"I was ten or eleven when I first heard Police Truck. I really dug the eerie-ness of it all, but had yet to really grasp it's depth. Doing what kids used to do (back in my day), I walked to a local record store to see if I could find an album. I was fortunate enough to have picked up an album that would forever change the way I thought about punk, music, and the whole damn world; Plastic surgery disasters/In God We Trust Inc. My mind was literally blown out of my head and replaced with this album. Every lyric, every chord, every bit of album art. I was obsessed. The more I dug into their discogrophy, the more i fell in love. A perfectly orchestrated mix of everything I was hoping to find in a band. Captivating melodies, thought provoking concepts, crippling darkness and sarcastic hilarity. A line in the sand that separates the cavemen of the scene from the real weirdos. I will always be entranced by Dead Kennedys and their impact on my life has been indescribable. Something truly perfect in an imperfect world. I guess this is my way of thanking them for ruining my life."
"As a skater kid in California in the '80s, no form of energy resonated with me more explosively than the blistering indictments I found on these duped Maxells. Ray’s solo on "Buzzbomb From Pasadena" will always remind me how it feels to soar over the hissing, summer-baked golden hills of my home state with a heart full of infinity and noble anger. "Cesspools" is the soundtrack to the filthy end of man’s earth. Moon Over Marin is the spirit of every late-night mile I ever wandered, hungry for those first edges of visceral experience. As an artist, I thank them for staying pure, doing the hard work, and awakening the latent independent soul in me. They are Monet, Renoir, Degas – birds up high to the salon, creating their own institution."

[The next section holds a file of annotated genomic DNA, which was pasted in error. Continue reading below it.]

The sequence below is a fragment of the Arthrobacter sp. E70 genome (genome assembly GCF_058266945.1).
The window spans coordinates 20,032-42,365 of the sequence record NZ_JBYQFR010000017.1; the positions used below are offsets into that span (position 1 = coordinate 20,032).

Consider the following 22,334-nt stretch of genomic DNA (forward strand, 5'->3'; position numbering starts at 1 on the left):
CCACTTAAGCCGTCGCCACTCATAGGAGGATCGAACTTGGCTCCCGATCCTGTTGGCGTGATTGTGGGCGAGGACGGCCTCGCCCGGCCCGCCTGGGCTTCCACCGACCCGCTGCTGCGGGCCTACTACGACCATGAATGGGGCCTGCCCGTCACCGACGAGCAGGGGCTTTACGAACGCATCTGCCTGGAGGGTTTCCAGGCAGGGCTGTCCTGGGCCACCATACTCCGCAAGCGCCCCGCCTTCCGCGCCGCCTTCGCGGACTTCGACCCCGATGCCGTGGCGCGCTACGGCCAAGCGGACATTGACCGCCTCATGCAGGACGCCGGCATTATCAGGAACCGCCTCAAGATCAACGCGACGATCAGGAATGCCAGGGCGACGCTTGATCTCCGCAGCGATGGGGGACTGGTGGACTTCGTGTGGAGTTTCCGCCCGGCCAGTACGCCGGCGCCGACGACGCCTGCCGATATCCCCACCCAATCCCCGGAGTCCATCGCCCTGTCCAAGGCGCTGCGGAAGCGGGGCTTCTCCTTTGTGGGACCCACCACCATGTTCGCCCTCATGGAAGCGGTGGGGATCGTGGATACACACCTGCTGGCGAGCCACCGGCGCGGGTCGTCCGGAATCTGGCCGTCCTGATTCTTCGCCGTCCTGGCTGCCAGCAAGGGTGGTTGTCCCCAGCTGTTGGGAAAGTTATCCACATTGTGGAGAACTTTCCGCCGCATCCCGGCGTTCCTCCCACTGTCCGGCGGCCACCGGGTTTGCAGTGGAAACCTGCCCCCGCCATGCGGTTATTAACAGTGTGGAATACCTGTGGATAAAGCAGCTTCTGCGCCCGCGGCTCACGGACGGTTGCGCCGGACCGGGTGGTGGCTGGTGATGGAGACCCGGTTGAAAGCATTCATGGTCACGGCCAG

Crazy & the Brains
"The first time I heard Dead Kennedys was on New Years Eve 2002. I was a new punk. I was very familiar with the band's logo and it was intimidating to me. Dead Kennedys seemed super serious. I was under the impression they were some sort of gang or cult only suitable for advanced punks. My friend came over wearing her DK shirt, the same shirt she wore every weekend. She asked me to give her a Mohawk. After being exposed so much to the hype I finally decided i needed to hear this band. We put on Fresh Fruit for Rotting Vegetables while i shaved her head. This music was thrilling. It gave me the feeling like i was in a dramatic build up to the climax of a movie. Listening to the record is like being in a car chase or trying to escape from a vile murderer but having a really good time while doing it.
The singers voice was horrible. I loved it. The more i dug deeper into the band the further I in love i fell. I took the PATH train to NYC one day to buy my cousin a birthday gift and made a stop at Generation Records. I came home with Dead Kennedys The Early Years Live DVD and no birthday gift. I became obsessed with finding out who the character was behind these bizarre sounds.